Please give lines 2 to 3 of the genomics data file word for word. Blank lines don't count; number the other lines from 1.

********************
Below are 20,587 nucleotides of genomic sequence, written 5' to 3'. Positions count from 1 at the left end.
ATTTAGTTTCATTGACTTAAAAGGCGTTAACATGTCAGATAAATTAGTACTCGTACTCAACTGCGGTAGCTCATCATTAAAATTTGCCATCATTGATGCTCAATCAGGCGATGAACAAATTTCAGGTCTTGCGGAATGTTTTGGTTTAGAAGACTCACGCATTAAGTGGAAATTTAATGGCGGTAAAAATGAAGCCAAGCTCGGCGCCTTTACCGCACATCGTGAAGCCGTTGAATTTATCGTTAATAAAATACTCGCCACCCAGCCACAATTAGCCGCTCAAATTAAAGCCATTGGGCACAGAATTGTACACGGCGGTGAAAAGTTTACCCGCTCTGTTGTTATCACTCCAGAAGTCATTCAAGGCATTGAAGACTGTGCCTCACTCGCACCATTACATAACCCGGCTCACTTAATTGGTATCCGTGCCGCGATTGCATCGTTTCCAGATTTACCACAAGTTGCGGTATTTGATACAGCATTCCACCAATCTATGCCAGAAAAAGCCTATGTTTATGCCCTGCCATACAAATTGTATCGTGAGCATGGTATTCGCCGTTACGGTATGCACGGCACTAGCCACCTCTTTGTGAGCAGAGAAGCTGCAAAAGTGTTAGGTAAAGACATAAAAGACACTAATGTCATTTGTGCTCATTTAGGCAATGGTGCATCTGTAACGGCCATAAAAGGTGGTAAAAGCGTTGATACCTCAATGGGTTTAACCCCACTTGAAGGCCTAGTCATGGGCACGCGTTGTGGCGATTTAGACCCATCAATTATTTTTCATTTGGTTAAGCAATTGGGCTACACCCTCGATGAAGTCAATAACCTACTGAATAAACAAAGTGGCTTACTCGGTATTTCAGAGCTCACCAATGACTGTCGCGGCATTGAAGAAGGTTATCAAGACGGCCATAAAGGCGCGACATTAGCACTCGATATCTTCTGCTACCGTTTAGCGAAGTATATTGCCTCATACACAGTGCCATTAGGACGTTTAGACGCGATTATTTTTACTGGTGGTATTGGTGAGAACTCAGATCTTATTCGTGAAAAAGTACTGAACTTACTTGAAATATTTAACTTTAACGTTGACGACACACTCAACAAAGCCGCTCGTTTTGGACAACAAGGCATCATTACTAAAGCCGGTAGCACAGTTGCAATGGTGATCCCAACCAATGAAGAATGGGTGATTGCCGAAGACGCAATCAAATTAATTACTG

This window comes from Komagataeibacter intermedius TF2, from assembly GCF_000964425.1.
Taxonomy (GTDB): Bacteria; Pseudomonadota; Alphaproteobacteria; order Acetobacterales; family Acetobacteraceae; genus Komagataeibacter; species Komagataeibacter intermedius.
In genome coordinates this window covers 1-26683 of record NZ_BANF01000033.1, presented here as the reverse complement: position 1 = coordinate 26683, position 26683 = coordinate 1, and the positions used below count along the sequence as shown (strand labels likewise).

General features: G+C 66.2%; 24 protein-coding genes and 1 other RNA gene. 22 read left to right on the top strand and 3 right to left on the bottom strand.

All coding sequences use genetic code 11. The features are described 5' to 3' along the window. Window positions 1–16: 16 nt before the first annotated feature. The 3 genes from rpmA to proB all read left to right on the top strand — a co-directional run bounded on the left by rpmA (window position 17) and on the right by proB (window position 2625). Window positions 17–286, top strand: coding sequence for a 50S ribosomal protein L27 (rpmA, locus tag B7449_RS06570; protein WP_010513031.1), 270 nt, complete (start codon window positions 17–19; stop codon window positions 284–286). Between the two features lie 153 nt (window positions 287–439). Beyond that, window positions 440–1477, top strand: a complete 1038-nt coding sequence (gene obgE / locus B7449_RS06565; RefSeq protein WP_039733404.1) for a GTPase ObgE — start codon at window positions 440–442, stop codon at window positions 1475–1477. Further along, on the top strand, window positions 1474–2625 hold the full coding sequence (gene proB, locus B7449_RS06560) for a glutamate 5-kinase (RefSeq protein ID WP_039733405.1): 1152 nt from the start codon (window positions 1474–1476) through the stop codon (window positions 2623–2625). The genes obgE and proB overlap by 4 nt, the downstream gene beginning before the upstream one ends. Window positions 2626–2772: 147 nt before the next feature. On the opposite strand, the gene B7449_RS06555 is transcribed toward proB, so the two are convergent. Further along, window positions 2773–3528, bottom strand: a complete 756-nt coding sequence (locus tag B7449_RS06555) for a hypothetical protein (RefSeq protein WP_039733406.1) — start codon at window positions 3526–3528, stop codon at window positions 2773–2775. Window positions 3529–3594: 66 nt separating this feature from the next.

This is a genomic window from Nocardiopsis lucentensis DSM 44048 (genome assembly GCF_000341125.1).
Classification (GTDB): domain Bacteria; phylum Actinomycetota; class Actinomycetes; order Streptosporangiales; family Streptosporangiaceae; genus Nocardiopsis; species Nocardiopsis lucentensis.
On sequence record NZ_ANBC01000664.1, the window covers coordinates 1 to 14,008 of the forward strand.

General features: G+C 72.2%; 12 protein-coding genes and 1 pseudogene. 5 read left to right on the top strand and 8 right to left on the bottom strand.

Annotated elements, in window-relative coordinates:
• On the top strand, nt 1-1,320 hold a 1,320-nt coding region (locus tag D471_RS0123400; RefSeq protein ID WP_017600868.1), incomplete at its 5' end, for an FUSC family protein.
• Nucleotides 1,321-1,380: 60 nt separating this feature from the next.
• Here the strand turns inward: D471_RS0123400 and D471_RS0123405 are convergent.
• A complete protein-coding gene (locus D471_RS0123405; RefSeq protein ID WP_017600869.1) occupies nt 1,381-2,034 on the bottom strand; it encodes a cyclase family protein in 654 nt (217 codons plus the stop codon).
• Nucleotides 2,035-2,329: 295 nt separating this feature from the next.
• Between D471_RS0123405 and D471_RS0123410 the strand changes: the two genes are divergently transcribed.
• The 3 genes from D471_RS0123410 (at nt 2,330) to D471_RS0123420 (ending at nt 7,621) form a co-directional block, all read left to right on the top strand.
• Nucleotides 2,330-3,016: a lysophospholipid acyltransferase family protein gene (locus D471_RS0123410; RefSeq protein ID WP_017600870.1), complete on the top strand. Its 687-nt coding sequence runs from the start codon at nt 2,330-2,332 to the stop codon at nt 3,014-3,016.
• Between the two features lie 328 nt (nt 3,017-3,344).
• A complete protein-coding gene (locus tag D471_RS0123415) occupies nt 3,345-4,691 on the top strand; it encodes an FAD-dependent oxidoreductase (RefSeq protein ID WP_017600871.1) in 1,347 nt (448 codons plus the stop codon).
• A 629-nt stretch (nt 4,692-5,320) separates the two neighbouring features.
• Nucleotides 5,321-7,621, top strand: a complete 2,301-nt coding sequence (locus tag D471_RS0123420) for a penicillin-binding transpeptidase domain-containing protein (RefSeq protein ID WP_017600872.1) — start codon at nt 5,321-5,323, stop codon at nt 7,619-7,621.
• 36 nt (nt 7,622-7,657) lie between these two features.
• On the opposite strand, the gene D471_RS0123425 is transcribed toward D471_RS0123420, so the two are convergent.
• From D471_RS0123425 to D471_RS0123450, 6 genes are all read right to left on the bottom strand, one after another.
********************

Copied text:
ATTTAGTTTCATTGACTTAAAAGGCGTTAACATGTCAGATAAATTAGTACTCGTACTCAACTGCGGTAGCTCATCATTAAAATTTGCCATCATTGATGCTCAATCAGGCGATGAACAAATTTCAGGTCTTGCGGAATGTTTTGGTTTAGAAGACTCACGCATTAAGTGGAAATTTAATGGCGGTAAAAATGAAGCCAAGCTCGGCGCCTTTACCGCACATCGTGAAGCCGTTGAATTTATCGTTAATAAAATACTCGCCACCCAGCCACAATTAGCCGCTCAAATTAAAGCCATTGGGCACAGAATTGTACACGGCGGTGAAAAGTTTACCCGCTCTGTTGTTATCACTCCAGAAGTCATTCAAGGCATTGAAGACTGTGCCTCACTCGCACCATTACATAACCCGGCTCACTTAATTGGTATCCGTGCCGCGATTGCATCGTTTCCAGATTTACCACAAGTTGCGGTATTTGATACAGCATTCCACCAATCTATGCCAGAAAAAGCCTATGTTTATGCCCTGCCATACAAATTGTATCGTGAGCATGGTATTCGCCGTTACGGTATGCACGGCACTAGCCACCTCTTTGTGAGCAGAGAAGCTGCAAAAGTGTTAGGTAAAGACATAAAAGACACTAATGTCATTTGTGCTCATTTAGGCAATGGTGCATCTGTAACGGCCATAAAAGGTGGTAAAAGCGTTGATACCTCAATGGGTTTAACCCCACTTGAAGGCCTAGTCATGGGCACGCGTTGTGGCGATTTAGACCCATCAATTATTTTTCATTTGGTTAAGCAATTGGGCTACACCCTCGATGAAGTCAATAACCTACTGAATAAACAAAGTGGCTTACTCGGTATTTCAGAGCTCACCAATGACTGTCGCGGCATTGAAGAAGGTTATCAAGACGGCCATAAAGGCGCGACATTAGCACTCGATATCTTCTGCTACCGTTTAGCGAAGTATATTGCCTCATACACAGTGCCATTAGGACGTTTAGACGCGATTATTTTTACTGGTGGTATTGGTGAGAACTCAGATCTTATTCGTGAAAAAGTACTGAACTTACTTGAAATATTTAACTTTAACGTTGACGACACACTCAACAAAGCCGCTCGTTTTGGACAACAAGGCATCATTACTAAAGCCGGTAGCACAGTTGCAATGGTGATCCCAACCAATGAAGAATGGGTGATTGCCGAAGACGCAATCAAATTAATTACTG

This window comes from Komagataeibacter intermedius TF2, from assembly GCF_000964425.1.